Enviva is bringing needed economic growth to rural communities across the American South, creating nearly 2,000 new jobs in less than a decade and pumping almost $1 billion into the Southern economy every year.
At our plants in four Southern states, Enviva does more than make wood pellets – we help small towns participate in and benefit from the global economy.
We produce sustainable forest products that meet 21st century needs. We connect local businesses to international markets through exports. And we help our communities preserve their environmental heritage, their local character and their quality of life.
Enviva operates wood pellet production facilities in rural North Carolina, Virginia, Florida and Mississippi, and two deep-water marine terminals in Chesapeake, Virginia, and Wilmington, North Carolina. We also export pellets from ports in Mobile, Alabama, and Panama City, Florida. Collectively, these facilities represent an investment of more than $650 million.
When our newest plant in Sampson County, North Carolina, reaches full production, Enviva will directly employ about 600 people. And according to studies by Chmura Economics, every job in one of our pellet production plants creates about two more local jobs in related fields such as forestry and transportation. Altogether, Enviva will support almost 2,000 jobs in the communities where we work.
Enviva creates good jobs that pay well. Few positions in our pellet production facilities require an advanced degree, but the average salary in each one of our plants exceeds the overall average salary in the area where it is located. In some cases, Enviva’s salaries exceed the local average by more than 20 percent.
Overall, Enviva generates almost $1 billion a year in economic activity. And Enviva’s local impact is especially significant. For example, Enviva’s pellet plant in Southampton County, Virginia injects more than $174 million into the local economy. Southampton County’s population is about 18,000.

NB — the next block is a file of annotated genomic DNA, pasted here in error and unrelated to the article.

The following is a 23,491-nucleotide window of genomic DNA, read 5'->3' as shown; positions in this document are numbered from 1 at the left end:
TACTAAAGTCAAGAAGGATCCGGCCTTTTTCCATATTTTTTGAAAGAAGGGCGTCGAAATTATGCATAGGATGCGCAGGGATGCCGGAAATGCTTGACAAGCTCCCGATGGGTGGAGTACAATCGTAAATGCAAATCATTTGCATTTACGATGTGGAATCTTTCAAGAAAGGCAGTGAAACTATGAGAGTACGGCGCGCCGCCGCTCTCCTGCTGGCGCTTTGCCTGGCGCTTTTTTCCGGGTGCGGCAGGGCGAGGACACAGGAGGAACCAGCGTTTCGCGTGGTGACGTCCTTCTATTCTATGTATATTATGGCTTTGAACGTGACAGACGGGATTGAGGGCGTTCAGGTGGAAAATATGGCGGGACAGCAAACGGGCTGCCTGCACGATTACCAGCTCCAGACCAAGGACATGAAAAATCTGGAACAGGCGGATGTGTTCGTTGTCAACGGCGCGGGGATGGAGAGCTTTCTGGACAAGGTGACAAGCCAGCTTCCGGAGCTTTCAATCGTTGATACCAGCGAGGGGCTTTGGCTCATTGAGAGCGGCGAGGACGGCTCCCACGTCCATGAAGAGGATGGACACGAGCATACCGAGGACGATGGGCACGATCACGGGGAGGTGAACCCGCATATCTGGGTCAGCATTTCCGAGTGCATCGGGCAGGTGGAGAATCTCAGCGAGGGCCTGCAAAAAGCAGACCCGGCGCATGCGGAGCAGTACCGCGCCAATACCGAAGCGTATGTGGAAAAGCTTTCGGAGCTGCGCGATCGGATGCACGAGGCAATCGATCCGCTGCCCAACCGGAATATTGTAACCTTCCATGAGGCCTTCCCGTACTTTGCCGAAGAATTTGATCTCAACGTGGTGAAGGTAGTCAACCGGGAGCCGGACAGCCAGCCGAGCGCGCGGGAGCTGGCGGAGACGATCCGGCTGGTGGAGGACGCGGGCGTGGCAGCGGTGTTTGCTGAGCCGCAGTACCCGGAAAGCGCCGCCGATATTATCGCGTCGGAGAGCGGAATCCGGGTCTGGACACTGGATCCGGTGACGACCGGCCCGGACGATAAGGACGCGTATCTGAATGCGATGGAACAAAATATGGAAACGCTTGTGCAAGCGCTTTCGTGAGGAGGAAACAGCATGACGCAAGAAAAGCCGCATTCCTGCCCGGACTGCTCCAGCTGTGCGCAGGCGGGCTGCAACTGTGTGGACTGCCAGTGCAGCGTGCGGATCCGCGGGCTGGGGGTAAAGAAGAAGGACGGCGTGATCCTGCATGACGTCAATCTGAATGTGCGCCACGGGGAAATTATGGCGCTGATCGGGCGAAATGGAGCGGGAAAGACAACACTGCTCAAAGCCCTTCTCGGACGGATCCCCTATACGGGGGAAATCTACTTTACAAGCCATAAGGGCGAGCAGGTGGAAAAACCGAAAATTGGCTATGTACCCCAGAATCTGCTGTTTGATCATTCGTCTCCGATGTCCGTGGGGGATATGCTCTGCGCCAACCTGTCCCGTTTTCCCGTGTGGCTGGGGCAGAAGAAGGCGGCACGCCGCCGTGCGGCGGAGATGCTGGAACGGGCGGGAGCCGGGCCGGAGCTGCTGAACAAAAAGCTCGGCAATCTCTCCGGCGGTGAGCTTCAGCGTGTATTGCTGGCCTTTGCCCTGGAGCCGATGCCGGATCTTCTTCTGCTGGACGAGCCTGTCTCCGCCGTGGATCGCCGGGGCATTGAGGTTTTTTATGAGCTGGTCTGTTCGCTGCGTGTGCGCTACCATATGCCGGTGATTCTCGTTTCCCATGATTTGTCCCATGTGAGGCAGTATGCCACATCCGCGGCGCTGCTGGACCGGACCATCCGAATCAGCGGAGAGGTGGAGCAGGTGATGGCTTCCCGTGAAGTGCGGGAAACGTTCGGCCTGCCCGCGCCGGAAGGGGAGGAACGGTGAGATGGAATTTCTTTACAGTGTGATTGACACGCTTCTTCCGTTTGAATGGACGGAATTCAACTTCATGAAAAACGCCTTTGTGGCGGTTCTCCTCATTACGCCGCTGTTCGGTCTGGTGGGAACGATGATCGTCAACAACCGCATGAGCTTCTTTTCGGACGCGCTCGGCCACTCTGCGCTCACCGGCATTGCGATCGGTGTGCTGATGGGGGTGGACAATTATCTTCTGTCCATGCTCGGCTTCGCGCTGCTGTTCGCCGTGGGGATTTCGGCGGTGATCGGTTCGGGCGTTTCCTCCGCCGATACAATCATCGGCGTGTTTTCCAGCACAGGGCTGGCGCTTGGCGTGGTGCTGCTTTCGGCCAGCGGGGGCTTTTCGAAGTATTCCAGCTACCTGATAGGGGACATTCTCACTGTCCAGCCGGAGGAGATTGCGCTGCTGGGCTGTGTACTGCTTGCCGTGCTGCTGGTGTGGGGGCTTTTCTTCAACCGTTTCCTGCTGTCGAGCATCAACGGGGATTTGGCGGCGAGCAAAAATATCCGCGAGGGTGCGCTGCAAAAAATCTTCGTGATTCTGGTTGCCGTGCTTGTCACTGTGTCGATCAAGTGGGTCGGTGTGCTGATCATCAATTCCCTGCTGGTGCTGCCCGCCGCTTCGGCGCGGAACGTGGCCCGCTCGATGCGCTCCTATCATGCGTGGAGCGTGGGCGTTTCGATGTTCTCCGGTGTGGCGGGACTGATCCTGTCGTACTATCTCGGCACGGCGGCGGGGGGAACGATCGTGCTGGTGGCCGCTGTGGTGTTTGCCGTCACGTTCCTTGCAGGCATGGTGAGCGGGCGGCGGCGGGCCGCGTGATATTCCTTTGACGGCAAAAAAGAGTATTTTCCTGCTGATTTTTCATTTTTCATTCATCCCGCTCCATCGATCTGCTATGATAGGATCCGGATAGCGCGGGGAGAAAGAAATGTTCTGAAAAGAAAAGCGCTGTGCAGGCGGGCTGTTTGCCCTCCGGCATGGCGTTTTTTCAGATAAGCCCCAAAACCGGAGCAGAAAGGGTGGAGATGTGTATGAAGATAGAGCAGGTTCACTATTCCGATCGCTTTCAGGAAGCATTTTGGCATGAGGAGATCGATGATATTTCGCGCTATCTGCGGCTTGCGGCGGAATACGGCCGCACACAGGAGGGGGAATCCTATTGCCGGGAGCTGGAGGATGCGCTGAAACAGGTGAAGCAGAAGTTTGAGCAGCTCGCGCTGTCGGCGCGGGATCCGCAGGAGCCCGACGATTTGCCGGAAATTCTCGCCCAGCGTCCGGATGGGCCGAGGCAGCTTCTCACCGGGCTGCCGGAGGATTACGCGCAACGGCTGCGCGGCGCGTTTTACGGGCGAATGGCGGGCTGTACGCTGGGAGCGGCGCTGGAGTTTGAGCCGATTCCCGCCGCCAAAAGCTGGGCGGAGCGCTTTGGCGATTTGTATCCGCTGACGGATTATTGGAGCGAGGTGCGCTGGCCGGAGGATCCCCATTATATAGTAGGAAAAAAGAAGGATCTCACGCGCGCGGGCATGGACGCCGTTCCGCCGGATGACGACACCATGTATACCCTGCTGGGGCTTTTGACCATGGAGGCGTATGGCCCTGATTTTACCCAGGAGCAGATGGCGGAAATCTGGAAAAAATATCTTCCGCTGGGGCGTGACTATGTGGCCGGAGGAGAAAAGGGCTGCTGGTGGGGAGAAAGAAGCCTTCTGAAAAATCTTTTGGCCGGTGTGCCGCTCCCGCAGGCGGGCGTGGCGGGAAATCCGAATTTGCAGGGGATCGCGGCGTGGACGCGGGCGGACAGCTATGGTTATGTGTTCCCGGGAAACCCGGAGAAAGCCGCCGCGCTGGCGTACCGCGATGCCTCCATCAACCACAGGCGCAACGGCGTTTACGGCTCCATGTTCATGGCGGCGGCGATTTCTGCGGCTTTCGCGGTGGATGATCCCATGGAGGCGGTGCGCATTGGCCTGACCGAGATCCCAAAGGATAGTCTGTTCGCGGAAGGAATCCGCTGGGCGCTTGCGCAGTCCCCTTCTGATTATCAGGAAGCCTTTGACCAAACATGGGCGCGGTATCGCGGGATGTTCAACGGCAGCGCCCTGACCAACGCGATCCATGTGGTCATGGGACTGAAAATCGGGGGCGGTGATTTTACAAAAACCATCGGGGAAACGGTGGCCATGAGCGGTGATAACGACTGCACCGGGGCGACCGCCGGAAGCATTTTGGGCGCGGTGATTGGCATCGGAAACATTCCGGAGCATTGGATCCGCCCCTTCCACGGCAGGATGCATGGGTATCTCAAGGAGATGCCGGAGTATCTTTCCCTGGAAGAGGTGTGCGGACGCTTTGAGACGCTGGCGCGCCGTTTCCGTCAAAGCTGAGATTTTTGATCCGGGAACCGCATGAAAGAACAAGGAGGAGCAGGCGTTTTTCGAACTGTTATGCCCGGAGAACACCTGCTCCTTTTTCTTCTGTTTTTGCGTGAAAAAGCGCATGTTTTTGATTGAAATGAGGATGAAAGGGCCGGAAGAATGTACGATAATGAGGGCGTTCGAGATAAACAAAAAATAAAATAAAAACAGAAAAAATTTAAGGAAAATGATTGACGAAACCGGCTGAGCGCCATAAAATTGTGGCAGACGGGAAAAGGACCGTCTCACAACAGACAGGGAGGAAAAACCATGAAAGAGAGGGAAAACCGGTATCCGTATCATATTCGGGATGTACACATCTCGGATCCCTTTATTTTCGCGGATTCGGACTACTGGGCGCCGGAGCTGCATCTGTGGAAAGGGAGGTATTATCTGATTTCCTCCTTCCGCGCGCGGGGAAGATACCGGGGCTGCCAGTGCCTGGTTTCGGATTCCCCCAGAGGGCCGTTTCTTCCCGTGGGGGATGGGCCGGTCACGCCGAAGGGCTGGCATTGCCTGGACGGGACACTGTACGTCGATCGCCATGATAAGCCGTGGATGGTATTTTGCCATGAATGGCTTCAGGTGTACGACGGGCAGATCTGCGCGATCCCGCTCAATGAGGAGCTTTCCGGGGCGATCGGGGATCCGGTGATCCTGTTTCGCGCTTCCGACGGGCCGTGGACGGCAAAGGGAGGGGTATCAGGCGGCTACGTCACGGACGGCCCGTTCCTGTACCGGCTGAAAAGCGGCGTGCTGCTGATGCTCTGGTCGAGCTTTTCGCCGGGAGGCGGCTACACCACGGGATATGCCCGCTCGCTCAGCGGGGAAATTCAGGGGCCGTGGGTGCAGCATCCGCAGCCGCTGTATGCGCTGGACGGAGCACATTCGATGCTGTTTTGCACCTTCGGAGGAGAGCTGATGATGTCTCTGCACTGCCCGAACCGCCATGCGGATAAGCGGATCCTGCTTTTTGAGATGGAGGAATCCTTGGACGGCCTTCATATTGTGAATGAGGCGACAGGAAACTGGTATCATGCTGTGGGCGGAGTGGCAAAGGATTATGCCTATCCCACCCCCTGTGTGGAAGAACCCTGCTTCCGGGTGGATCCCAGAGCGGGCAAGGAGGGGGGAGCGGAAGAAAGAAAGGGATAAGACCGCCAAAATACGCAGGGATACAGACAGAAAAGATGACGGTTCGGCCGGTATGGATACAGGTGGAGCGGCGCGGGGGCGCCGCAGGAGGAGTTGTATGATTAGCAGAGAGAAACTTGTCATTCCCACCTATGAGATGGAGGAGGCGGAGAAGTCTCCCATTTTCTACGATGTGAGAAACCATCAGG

Enviva’s investments in the rural South stand in stark contrast to national trends. According to the U.S. Department of Agriculture, about one out of every four manufacturing jobs in rural America has disappeared since the year 2000. In the rural South, more than one in five families lives in poverty. And the rural population is declining as people move away and look for jobs elsewhere.
But at Enviva’s facilities, American workers are tackling a worldwide problem, producing a low-carbon energy source that enables electric utilities to significantly reduce lifetime greenhouse gas emissions. And Enviva supports about 2,500 private landowners who choose to maintain their property as sustainable, working forests rather than converting it to commercial, agricultural or residential development.
Enviva also helps our communities maintain the environmental and cultural attributes that make them unique. We recently launched the Enviva Forest Conservation Fund, a $5 million, 10-year initiative to protect working forests and environmentally sensitive areas in the Virginia-North Carolina coastal plain. And in Wilmington, North Carolina, we joined with homeowners in the Sunset Park neighborhood near our seaport to sign “good neighbor principles” that address traffic, sound levels and other local concerns. Johnnie Henagan, the neighborhood association president, said that “Enviva, I think, has gone way beyond our expectations.”